Even as the world grapples with the shocking death of Fiorentina captain and Italy international Davide Astori at the age of 31 reportedly due to cardiac arrest, a new study suggests that chances of young men dying of heart attack during the weekend are higher than women.
Heart attacks at weekends more likely to kill young men
Astori was found dead, reportedly of cardiac arrest on Sunday when the players gathered in the dining room for breakfast before the Serie A game against Udinese, which was later suspended.Although cardiac arrest is different from heart attack, the two distinct heart conditions are interlinked.
According to the research from University of Milan, Italy young men were more susceptible to the "weekend effect", with a 15 per cent increased risk of death compared to 11 per cent for women.
This may be because patients admitted at weekends may have to wait longer for reperfusion therapy to open occluded arteries and restore blood flow, the researchers said.
"The delay in reperfusion during weekends may be more important in younger patients," added lead author Giovanni Malanchini, from the varsity.
"This is usually their first acute coronary syndrome and they are not receiving aspirin, drugs to lower cholesterol (statins), or drugs to lower blood pressure (angiotensin converting enzyme inhibitors and beta-blockers). This could make them more vulnerable," Malanchini added.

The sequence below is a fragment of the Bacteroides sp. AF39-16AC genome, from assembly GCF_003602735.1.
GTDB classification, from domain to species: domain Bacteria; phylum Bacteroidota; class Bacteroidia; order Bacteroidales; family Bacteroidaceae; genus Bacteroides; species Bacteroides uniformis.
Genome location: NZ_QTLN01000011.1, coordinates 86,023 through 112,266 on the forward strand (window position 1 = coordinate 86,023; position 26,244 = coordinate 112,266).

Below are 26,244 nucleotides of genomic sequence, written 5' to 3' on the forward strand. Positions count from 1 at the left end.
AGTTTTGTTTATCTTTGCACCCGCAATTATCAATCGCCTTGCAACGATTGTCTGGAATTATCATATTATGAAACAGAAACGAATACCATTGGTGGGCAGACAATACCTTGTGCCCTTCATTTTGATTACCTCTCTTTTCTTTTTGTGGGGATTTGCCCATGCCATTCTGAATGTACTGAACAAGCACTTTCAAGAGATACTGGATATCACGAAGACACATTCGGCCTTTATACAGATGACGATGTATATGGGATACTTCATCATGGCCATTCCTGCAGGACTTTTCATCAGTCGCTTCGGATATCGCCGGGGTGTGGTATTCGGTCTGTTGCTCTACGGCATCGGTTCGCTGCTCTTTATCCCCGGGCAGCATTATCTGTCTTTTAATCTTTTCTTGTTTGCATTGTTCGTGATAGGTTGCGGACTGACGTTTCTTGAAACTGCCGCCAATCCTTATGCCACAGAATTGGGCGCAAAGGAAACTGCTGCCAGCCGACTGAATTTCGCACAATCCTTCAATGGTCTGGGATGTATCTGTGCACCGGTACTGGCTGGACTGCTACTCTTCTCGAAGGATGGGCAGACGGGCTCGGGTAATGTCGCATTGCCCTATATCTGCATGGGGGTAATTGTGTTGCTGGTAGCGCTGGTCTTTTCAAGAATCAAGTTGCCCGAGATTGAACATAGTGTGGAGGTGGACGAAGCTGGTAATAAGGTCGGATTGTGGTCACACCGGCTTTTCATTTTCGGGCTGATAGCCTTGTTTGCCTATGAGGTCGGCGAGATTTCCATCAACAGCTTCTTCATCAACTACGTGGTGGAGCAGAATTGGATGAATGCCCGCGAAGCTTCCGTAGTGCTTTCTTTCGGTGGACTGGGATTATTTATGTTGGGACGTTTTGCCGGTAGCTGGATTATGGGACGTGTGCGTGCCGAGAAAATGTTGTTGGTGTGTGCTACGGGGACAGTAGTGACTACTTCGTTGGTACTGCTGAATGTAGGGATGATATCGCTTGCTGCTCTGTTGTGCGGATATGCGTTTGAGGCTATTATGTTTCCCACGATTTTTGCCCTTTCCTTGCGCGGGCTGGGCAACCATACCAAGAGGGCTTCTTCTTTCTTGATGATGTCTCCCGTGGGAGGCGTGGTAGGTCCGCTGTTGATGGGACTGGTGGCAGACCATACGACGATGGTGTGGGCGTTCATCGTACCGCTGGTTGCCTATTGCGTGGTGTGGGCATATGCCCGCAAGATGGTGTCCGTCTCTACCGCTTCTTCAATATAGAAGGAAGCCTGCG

Further, the risk of dying during a weekend admission got progressively greater as age declined.
Patients under 45 had a more than two-fold risk of dying at the weekend, while the excess risk in the over-75s was just five per cent.
"This is a new finding, that younger heart attack patients are particularly vulnerable to the excess mortality linked to weekend admissions," said Federico Lombardi, Professor at the university.
The study, presented at the annual congress of the Acute Cardiovascular Care 2018 in Milan, included 80,391 patients with an acute coronary syndrome admitted to hospital. The results showed a 13 per cent higher risk of death in those admitted at weekends compared to weekdays.